For a really good burger in the Red Mill price range, try Roy's BBQ in Columbia City: hand-ground, hand-formed, judiciously cooked burgers in the backyard style.

                      1. re: TaylorRoot

                        Red Mill serves what I think of as a "West Coast" burger. Thin patty, with toppings. I am a big fan of the verde burger (with roasted anaheim chiles) - and the onion rings and shakes. The PBJ shake is fantastic; I like mine plus malt.

                        It's a different beast than the East Coast style fist-shaped lump of meat with minimal to no toppings. I just wish Two Bells used a bun instead of hard bread.

                        To me, it is far superior to Red Robin (greasy, not in a good way) and Kidd Valley (just bland) - but I'm partial to Dick's deluxe over any of Red Mill's burgers except the verde, at least when I'm after that kind of burger.

                        Quinn's burger is the best I've had in town to my taste - it follows the thick patty model.

                        1. re: terrier

                          Equinoise, thanks for the tips. Ok I can see the West Coast East Coast thing. The verde burger does sound good. I often make similar things at home. I'll try Quinns. I like a small choice in the burger 1/4 is fine provided it's decent meat and cooked properly. 1/3 is better with few toppigs like a classic bacon cheese. Choices are good.

                          1. re: TaylorRoot

                            We had a great burger (freshly-ground meat, hand-formed) at Queen City Grill this winter. Yum. It was as good as Quinn's and a step up from Palace Kitchen's. Then again, hard to beat the lamb burgers at Cafe Campagne.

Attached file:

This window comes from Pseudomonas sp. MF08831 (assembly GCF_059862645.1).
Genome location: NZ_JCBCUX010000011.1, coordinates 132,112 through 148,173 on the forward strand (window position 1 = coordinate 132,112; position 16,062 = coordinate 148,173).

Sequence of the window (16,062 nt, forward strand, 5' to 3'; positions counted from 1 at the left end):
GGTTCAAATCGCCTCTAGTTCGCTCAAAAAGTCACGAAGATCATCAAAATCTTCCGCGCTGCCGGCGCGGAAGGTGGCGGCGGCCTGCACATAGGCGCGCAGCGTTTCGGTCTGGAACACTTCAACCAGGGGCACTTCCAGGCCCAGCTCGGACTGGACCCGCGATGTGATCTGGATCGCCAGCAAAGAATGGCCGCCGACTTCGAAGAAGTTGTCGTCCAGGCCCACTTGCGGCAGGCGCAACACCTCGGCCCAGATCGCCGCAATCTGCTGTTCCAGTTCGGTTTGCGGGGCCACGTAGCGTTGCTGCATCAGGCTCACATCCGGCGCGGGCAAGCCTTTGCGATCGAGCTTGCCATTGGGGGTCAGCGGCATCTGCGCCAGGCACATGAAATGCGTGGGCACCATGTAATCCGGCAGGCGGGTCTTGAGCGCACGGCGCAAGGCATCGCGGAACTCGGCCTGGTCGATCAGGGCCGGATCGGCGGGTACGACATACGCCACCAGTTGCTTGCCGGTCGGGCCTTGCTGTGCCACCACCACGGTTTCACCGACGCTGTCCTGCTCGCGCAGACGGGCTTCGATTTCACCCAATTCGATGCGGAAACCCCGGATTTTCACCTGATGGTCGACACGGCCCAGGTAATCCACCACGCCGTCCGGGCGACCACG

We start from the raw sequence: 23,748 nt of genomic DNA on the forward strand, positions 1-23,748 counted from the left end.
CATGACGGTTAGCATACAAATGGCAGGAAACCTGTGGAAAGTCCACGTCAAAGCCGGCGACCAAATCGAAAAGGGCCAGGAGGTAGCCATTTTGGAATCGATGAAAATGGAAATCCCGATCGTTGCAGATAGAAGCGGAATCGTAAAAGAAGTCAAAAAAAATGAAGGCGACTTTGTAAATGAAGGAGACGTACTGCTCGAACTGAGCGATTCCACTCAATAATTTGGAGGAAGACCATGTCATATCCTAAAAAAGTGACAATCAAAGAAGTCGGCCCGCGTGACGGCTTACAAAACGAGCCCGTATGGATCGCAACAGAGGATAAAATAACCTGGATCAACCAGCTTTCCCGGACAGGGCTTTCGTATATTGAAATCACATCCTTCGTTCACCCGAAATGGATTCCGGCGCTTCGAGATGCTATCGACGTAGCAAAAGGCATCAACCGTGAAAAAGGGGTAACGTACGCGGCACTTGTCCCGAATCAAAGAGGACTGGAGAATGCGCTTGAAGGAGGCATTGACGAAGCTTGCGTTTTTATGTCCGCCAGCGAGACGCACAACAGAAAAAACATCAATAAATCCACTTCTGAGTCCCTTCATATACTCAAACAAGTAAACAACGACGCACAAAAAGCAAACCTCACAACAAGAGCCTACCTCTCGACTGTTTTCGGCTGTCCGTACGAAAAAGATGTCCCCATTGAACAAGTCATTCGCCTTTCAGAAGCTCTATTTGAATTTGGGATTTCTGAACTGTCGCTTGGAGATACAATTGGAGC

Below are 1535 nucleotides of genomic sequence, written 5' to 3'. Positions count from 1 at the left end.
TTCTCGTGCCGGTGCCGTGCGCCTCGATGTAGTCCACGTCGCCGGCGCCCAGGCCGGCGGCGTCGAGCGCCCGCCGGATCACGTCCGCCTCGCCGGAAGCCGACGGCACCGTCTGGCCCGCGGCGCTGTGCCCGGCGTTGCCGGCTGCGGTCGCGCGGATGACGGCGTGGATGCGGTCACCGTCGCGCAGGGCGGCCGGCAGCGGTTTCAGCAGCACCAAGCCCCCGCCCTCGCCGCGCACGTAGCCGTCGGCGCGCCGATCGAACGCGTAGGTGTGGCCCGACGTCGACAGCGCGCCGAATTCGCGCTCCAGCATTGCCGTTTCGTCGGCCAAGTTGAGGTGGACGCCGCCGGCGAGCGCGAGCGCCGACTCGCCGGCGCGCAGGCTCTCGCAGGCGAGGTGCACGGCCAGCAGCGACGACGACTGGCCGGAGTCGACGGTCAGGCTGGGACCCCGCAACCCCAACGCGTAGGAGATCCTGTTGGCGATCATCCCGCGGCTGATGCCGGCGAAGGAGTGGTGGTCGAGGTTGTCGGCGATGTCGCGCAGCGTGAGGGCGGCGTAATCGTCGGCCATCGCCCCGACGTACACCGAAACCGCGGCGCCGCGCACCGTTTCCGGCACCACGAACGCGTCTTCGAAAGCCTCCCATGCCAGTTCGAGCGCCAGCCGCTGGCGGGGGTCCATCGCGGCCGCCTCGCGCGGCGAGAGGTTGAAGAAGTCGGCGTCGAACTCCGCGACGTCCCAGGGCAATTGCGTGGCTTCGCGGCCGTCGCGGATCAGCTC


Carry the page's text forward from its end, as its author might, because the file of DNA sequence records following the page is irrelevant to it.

2. re: terrier

                            I live near to Dick's in Lake City. After multiple tries, I recently concluded that the Dick's Deluxe is the worst burger I've ever had -- truly awful!. There are two schools of thought about burgers. One focuses on the "whole burger," and likes burgers with toppings that are given equal billing with the meat, and isn't terribly concerned about the quality of the meat per se.. The other school of thought focuses on the quality of the meat as the most important element. I'm in the latter category.

                            1. re: Tom Armitage

                              I think you're comparing the dick's deluxe to the wrong thing. It's the equivalent of a big mac. When compared at that level the burger comes out ahead.

                              1. re: vanillagorilla

                                To me the issue comes down to places that will cook burgers to order and/or rare vs. places that only cook burgers beyond well and into firm tastelessness because of liability concerns. Most local and national chains are in the latter camp, including Dick's and Red Mill.

                                It's related to Tom's point, because when you start with an overcooked puck, you have to dress it up more to make it palatable.

                                1. re: equinoise

                                  Well, when you have a thin burger like Dick's or Red Mill (or In-N-Out or McDonalds) you can't cook it rare...

                                  The thinness of the patty is supposed to retain good texture and flavor because it's so thin that it can cook to the middle in moments.

                                  Obviously a thick patty "well done" is going to be dry and flavorless, but a thin patty done that way retains good texture. (admittedly losing flavor and juiciness)

                                  I can go either way, I appreciate a good thick burger done medium or medium rare, but I like the thin patty style with interesting toppings and what not as well.

                                  1. re: GreenYoshi

                                    I agree. What I don't like are 1/4lb or bigger burgers cooked to well done. The thin burgers like dick's work when well done. Thick thicker burgers just don't.